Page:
Pro-choice supporters are ridiculing Arizona's new restrictive abortion bill, but its most controversial provision isn't actually that controversial if you're an obstetrician.
Yesterday, Governor Jan Brewer signed the new bill into law that bans all abortions after the age of the fetus reaches 20 weeks. It also mandates that the gestational age should be calculated from date of the last menstrual period (or LMP) for the woman who is pregnant. However, given the mechanics of ovulation and fertilization that LMP date is usually about two weeks before the egg is fertilized and the woman actually becomes pregnant. Hence, the new meme that Arizona is declaring women to be pregnant two weeks before they even have sex.
In medical terms, however, what Arizona has mandated is not that unusual or controversial. Jennifer Gunter, is an OB/GYN who has written extensively about abortion and abortion politics. (This story about treating a woman who had a botched abortion is particularly powerful.) She has previously explained on her blog that the age of pregnancy is always calculated from the LMP, because that is the only date in the reproductive cycle that can be determined with any real accuracy. According to Gunter, when a doctor talks about gestational age they are always "starting the clock" with the pregnant woman's last period. Arizona is merely codifying an established medical practice.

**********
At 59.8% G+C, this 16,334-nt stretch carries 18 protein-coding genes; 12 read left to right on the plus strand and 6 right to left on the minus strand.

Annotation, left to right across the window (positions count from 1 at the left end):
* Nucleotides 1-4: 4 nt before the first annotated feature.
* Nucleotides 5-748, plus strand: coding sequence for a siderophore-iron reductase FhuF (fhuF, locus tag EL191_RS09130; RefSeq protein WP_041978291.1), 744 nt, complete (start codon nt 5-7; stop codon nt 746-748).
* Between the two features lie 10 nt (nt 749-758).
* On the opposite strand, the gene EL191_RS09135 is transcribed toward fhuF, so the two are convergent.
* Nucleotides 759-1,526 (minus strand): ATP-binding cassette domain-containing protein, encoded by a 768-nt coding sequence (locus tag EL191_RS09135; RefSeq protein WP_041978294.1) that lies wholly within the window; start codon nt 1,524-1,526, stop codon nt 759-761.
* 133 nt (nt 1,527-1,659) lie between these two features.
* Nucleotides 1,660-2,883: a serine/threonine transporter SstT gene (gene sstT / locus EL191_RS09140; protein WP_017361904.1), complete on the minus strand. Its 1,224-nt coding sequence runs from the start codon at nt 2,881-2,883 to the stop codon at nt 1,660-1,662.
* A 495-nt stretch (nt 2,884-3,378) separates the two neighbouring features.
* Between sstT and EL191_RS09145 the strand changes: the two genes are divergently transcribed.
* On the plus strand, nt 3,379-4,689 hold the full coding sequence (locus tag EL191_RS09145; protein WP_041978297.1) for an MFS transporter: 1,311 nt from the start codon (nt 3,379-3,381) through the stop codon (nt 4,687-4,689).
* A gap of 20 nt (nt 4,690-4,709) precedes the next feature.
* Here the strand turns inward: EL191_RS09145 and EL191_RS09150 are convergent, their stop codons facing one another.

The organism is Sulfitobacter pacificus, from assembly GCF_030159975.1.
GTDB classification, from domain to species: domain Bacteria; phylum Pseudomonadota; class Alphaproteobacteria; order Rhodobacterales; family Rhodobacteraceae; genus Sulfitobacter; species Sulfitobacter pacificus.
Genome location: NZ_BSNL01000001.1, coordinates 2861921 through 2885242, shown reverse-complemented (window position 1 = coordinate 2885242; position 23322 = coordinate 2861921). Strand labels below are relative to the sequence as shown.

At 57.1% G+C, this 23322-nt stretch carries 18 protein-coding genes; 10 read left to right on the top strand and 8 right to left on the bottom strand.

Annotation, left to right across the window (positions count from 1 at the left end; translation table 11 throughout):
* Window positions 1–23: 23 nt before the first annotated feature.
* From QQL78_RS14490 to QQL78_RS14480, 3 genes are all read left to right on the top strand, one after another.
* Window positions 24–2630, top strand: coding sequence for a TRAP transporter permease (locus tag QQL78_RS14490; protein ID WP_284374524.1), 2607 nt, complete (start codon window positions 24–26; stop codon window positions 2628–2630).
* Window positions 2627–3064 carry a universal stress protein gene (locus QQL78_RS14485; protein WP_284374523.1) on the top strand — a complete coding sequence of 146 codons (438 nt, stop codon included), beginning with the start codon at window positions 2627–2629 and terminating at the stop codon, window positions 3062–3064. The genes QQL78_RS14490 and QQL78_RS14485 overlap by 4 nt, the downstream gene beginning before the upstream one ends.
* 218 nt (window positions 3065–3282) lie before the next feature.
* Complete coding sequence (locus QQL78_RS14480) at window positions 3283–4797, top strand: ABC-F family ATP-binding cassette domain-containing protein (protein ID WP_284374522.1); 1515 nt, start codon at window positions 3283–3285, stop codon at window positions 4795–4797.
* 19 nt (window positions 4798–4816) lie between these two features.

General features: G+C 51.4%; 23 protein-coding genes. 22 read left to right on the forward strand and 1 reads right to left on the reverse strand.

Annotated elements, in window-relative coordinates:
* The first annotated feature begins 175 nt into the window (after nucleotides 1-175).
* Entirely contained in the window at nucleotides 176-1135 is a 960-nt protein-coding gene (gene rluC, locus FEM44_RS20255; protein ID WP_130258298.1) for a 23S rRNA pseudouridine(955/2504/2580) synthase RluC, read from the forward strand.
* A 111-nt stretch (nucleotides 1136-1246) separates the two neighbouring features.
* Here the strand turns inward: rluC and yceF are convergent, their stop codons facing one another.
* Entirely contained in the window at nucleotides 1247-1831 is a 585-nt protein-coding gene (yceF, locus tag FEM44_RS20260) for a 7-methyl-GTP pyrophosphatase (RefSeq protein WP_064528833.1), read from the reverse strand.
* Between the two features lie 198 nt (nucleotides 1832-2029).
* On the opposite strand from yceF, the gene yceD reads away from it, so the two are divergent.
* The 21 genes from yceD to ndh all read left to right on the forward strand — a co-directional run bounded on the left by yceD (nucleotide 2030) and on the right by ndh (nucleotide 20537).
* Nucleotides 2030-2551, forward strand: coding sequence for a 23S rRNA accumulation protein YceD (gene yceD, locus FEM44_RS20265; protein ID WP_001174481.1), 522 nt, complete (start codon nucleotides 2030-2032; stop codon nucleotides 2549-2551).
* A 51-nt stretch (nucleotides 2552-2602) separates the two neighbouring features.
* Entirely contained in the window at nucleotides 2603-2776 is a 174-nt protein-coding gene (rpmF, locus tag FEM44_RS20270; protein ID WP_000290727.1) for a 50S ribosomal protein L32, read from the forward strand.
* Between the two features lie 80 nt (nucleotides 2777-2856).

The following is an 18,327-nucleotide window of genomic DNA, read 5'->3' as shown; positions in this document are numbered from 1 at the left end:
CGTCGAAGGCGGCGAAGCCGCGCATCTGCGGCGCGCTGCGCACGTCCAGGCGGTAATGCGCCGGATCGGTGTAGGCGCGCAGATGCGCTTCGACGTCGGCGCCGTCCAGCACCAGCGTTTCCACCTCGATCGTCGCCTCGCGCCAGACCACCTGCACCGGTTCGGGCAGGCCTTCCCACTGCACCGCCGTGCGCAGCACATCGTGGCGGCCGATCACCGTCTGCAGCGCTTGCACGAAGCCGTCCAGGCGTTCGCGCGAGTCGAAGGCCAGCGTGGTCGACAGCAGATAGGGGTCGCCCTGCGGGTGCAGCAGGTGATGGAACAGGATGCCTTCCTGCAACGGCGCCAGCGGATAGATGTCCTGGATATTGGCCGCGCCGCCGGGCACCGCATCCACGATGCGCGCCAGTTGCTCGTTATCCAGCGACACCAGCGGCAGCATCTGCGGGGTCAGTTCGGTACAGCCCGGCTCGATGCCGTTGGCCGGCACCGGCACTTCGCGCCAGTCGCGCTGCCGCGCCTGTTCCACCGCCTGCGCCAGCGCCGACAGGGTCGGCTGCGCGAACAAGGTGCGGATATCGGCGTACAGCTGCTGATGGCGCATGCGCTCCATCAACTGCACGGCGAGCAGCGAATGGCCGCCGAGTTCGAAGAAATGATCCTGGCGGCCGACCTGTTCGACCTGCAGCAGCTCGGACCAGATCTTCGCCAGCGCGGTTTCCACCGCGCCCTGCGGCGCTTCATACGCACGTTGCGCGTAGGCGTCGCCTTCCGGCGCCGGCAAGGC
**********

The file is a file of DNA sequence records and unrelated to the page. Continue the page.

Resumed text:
It is true that Arizona now has the most most restrictive state bill out there, but that's because until now other states haven't used the standard medical convention to calculate age. That doesn't mean that it's a good bill, however. As Gunter also points out, the 20-week number is based on the false claim that a fetus can feel pain at 20 weeks. That's also too early to detect the type of diseases and fetal problems that might actually lead to a terminated pregnancy. The Arizona bill also has other onerous and unnecessary provisions, like mandated ultrasounds, heavy new restrictions on non-surgical abortions, and a clause stating as fact that "abortion can cause serious both short-term and long-term physical and psychological complications for women." All of those provisions are more harmful to women's choice, but the fuss over the gestational age rule has obscured them. There are plenty of reasons for pro-choice activists to hate this new law, but that calculation shouldn't be one of them.
The problem with AZ law is other states might wise up and start dating pregnancy correctly— Jennifer Gunter (@DrJenGunter) April 13, 2012
This article is from the archive of our partner The Wire.
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